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SmithPeculiaPeekPeople Love PhotosPerfect ExamplePersepolisPhilosophersPhonesexPhoto ArtPhoto Icons I (1827-1926)Photographers, Writers, and the American ScenePhotography and LiteraturePhotography and PhilosophyPhotography and SciencePhotography and the USA Photography RebornPicturing DisabilityPlaytimePOPismPostmodernismPsychedelicQuestions without answersRaptors Raw YouthRay's a LaughRazmatazReclining NudeRed SnowRemembering GeorgyRequisite DistanceRineke DijkstraRippleRobert Doisneau 1912-1994Robert MaxwellRoom to PlaySame Difference & Other StoriesSanctumSatan's Sex BookSatellitesSchizophreniaSee Me Feel MeSelf-Taught and Outsider ArtSexSexual ArtSexyBookShadow ChamberSidewalk StoriesSkin DeepSleepwalkSmall FavorsSmile of the BuddhaSpectral EvidenceSpentSshhhh!Stranded in CantonStrange Stories for Strange Kids Stranger PassingStripped BareSummer BlondeSurrealismSymbols in ArtTestimonyThe Aesthetics of DisengagementThe AlcoholicThe Art InstinctThe Art of Adolf WolfliThe Art of MedicineThe BabiesThe Birthday RiotsThe Blue Day BookThe Blue NotebookThe BodyThe Body as ProtestThe Boulevard of Broken DreamsThe Breast BookThe Breathing FieldThe Bristol Board JungleThe Clouds AboveThe Devil and Daniel JohnstonThe Diary of a Teenage GirlThe Education of SophieThe Erotic Lives of WomenThe Face in the LensThe Illustrated Story of OThe Incantations of Daniel JohnstonThe Madonna of the FutureThe Mirror of LoveThe New Erotic PhotographyThe New LifeThe Other PlaceThe Philosophy of Andy WarholThe Places We LiveThe Psychology of Art and the Evolution of the Conscious BrainThe Push Man and Other StoriesThe Scar of VisibilityThe September 11 Photo ProjectThe Shiniest JewelThe Speed AbaterThe Steerage and Alfred StieglitzThe Story of Frog Belly Rat BoneThe Story of SexThe Stuff of LifeThe Three ParadoxesThe Transformations of GwenThe Transformations of GwenThe Transparent CityThe TravelersThe ValleyThe Van Gogh BluesThe Wolves in the WallsThe Yellow HouseThinThings as They AreThinking of YouTierney GearonTime and SilenceTina's MouthTits, Ass, and Real EstateTransitionTrauma and Documentary Photography of the FSATravelersTropical BlendTwentieth Century EightballTwilightUnlikelyVagina WarriorsVernacular VisionariesVietnam At PeaceVisual CultureVitamin PhWar Is Only Half the StoryWhat Are You Looking At?What Art IsWhat Good Are the Arts?What Remains: The Life and Work of Sally MannWho Am I, What Am I, Where Am I?William KentridgeWillie DohertyWithWriters on ArtistsYoung PhotographerZip Zip My Brain Harts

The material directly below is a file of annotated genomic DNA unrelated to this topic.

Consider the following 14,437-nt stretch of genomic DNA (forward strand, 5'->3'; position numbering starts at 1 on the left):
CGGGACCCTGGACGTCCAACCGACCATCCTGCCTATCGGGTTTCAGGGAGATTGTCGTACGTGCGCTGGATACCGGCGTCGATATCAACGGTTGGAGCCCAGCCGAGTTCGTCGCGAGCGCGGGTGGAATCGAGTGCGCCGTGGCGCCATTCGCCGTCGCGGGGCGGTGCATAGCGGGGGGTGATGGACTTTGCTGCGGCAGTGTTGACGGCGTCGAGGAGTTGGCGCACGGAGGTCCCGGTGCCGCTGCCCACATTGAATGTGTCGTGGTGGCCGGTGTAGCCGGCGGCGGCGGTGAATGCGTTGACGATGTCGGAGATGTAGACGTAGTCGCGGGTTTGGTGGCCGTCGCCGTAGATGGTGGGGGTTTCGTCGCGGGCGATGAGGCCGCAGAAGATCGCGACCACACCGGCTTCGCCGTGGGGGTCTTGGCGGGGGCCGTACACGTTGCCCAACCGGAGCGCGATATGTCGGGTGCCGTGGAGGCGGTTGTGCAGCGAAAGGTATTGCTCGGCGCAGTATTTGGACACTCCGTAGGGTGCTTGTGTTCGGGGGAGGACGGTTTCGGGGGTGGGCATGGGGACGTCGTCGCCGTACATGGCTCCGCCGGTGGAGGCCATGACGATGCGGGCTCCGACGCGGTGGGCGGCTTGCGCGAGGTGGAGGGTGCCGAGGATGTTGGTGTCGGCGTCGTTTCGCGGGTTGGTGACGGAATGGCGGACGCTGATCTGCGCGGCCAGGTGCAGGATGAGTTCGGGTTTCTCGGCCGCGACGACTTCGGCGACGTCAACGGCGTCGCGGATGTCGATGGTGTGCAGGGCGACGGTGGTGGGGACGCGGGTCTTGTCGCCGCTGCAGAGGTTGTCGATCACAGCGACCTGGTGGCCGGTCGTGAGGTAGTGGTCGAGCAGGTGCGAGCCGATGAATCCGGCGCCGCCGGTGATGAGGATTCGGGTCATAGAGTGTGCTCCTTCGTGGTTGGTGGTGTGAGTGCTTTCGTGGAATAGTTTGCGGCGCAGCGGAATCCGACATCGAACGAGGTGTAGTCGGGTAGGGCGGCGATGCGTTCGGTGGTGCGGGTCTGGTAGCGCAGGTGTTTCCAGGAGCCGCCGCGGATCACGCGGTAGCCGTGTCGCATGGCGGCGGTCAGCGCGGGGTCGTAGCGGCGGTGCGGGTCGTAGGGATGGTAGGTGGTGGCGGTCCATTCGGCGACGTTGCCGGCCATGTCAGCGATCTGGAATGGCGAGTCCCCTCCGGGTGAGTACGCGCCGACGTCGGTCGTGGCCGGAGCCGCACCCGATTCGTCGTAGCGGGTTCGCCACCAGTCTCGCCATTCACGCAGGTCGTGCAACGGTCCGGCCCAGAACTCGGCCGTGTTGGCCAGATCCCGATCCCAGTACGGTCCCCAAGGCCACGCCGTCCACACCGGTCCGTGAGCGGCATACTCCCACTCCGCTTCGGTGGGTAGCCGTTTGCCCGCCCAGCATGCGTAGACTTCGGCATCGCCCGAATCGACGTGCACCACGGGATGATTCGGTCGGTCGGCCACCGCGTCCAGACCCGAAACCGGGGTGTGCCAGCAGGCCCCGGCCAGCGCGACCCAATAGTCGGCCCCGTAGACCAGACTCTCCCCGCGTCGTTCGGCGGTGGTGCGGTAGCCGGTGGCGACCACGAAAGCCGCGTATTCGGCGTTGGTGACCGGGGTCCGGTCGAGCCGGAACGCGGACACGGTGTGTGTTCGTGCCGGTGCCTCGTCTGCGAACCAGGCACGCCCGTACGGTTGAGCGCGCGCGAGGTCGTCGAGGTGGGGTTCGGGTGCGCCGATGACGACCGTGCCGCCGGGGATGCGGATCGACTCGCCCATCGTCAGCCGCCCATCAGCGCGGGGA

The Body is a thoughtful and inventive collection of images
selected by William Ewing, with high quality reproduction. Ewing
has given a wide range of photographs, from the earliest years
of photography up until the end of the twentieth century, and
they are printed beautifully, retaining the clarity and detail
of the originals.
He divides his book of 432 pages into thirteen chapters, each
with a different thematic focus. Most of the pictures are in black
and white. Each chapter has a few pages of text to introduce and